Another effect of the decision was that the defence of the employer, who said that the usual safety standards had been followed, was not enough. The employer has to prove that the safety measures taken were in conformity with the state of the art regarding asbestos.

It's obvious that this decision of the Supreme Court in 1990 was a clear improvement of the legal position of asbestos victims.

Three years later, the Supreme Court gave another important decision in the case of Cijsouw v. De Schelde. Cijsouw had been exposed to asbestos between 1949 and 1967 and stricken with mesothelioma. He sued his employer, a shipyard, for damages incurred due to the employer's failure to take adequate safety measures.

The most important part in the Supreme Court's verdict was that the court decided that if an employer has failed to take such safety measures as required of him, considering his knowledge of the dangers connected with exposure to asbestos dust, and if such failure has substantially increased the risk of his employees contracting mesothelioma, he is liable, even if his negligence has resulted in the realization of a risk he was not aware of at that time.

A few years later in another asbestos case, the Supreme Court decided, regarding the question of when the employer should have had knowledge about the dangers connected with exposure to asbestos, that the employers could and should have known about this risk back in 1949.

This means that the employee's legal position in claiming compensation because of an asbestos-related disease has become much stronger. It also means that an overwhelming majority of the claims nowadays can be settled within a relatively short period of time. And that's, of course, a very important circumstance especially for mesothelioma victims, as they have a rather short life expectancy from the moment the disease is diagnosed.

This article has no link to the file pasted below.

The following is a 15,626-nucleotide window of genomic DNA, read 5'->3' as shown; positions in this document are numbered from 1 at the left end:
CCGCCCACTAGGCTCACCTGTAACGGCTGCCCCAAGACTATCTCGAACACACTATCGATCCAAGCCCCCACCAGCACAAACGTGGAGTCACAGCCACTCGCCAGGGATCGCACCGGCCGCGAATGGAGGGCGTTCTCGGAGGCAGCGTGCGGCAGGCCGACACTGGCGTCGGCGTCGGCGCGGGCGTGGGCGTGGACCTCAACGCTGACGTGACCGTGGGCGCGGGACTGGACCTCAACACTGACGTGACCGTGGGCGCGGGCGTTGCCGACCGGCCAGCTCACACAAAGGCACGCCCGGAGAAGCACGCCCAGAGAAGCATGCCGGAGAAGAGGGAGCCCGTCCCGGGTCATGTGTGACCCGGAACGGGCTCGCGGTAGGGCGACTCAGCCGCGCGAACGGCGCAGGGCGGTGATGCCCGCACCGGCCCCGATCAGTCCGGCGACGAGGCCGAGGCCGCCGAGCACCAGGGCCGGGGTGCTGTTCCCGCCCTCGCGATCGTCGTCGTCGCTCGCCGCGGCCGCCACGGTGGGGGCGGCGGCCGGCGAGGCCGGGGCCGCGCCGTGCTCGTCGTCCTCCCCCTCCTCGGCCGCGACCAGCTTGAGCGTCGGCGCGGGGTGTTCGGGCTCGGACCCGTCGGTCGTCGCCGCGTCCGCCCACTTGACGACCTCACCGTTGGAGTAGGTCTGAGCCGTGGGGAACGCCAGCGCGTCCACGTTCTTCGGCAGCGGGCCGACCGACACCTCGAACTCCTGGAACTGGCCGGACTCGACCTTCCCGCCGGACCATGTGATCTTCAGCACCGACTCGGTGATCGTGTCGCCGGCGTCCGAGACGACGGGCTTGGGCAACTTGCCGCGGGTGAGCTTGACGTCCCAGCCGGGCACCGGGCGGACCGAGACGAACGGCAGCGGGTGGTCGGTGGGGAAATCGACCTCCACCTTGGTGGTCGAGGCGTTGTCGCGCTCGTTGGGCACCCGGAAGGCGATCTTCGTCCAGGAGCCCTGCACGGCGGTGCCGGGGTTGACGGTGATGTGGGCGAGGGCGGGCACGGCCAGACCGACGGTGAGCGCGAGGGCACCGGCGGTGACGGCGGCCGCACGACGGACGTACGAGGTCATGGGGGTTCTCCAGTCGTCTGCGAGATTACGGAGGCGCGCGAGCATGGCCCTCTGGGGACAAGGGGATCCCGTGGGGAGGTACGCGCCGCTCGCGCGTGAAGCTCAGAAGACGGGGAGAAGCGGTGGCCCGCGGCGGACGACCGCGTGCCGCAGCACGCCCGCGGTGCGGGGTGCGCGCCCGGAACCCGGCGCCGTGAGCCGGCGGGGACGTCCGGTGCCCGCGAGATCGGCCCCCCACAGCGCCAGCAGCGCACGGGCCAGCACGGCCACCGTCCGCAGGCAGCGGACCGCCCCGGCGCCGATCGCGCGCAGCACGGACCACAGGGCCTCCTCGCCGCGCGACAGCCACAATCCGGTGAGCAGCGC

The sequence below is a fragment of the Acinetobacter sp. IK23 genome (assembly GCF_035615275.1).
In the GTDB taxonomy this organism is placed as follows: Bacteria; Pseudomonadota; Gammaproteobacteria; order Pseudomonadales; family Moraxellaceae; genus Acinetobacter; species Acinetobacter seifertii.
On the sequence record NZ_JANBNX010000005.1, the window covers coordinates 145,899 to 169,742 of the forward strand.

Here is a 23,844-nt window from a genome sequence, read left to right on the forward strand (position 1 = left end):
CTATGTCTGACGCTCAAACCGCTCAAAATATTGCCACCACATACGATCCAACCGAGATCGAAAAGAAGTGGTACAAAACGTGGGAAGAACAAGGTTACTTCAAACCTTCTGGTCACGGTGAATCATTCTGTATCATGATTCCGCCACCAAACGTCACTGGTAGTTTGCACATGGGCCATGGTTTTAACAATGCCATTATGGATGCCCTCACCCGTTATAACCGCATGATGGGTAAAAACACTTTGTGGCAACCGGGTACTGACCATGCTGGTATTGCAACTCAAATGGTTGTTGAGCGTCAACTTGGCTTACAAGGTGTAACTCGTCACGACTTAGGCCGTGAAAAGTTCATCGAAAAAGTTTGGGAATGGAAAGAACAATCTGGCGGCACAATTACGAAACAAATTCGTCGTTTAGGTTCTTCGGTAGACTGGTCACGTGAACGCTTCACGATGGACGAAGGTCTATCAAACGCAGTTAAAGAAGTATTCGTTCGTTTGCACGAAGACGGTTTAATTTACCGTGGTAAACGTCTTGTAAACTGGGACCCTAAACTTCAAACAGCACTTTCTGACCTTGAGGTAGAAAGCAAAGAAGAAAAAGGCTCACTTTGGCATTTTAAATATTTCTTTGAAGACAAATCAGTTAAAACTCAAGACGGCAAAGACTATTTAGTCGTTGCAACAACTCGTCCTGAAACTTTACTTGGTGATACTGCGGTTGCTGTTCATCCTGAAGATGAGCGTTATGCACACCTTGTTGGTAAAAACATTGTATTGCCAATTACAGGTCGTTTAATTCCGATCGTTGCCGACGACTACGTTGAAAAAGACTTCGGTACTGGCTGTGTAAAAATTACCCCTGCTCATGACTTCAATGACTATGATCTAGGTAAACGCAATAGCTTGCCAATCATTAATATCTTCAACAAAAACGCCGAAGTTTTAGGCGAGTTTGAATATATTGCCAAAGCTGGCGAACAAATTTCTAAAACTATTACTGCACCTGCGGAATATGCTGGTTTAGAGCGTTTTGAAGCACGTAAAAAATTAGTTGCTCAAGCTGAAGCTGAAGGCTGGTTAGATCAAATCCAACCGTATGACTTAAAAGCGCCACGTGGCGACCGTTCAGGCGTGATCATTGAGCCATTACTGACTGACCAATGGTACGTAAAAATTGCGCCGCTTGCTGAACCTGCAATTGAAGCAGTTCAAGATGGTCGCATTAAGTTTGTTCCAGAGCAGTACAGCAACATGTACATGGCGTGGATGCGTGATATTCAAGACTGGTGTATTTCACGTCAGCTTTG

Nevertheless, this favourable development in legal precedents doesn't mean that no more legal problems exist for mesothelioma victims. Currently, we are confronted with the problem of the latency period for mesothelioma and statutory provisions of the limitation term.

For mesothelioma, latency periods are known ranging from about 10 years to more than 60 years. However, mostly the latency period lies between 20 and 40 years and often exceeds 30 years. By latency period, we mean the period lying between the moment of exposure and the moment of diagnosing mesothelioma. Under Dutch law the statutory limitation term is 30 years. On the basis of this legal provision employers can easily run away from their liability. Of course this result is hard and unacceptable for employees stricken by mesothelioma, as they can't help becoming ill more than 30 years after exposure to asbestos.

We're fighting this injustice on two fronts. From the government we demand a change of the law and in the courts we're fighting against the limitation term up to the Supreme Court, because this limitation term is contrary to the fundamental principles of the legal system.

Currently, the Dutch parliament is handling a legislative proposal to change the statutory provision of the limitation term. However, this proposal isn't really adequate. Apart from that, the Supreme Court made an important exception to the limitation term rule a few months ago, by which, under certain circumstances, the employer's appeal to the limitation term is no longer accepted.

It's obvious we're not satisfied with this outcome yet. Therefore, we'll continue our struggle on both fronts until we obtain a fair and decent administration of justice for all asbestos victims.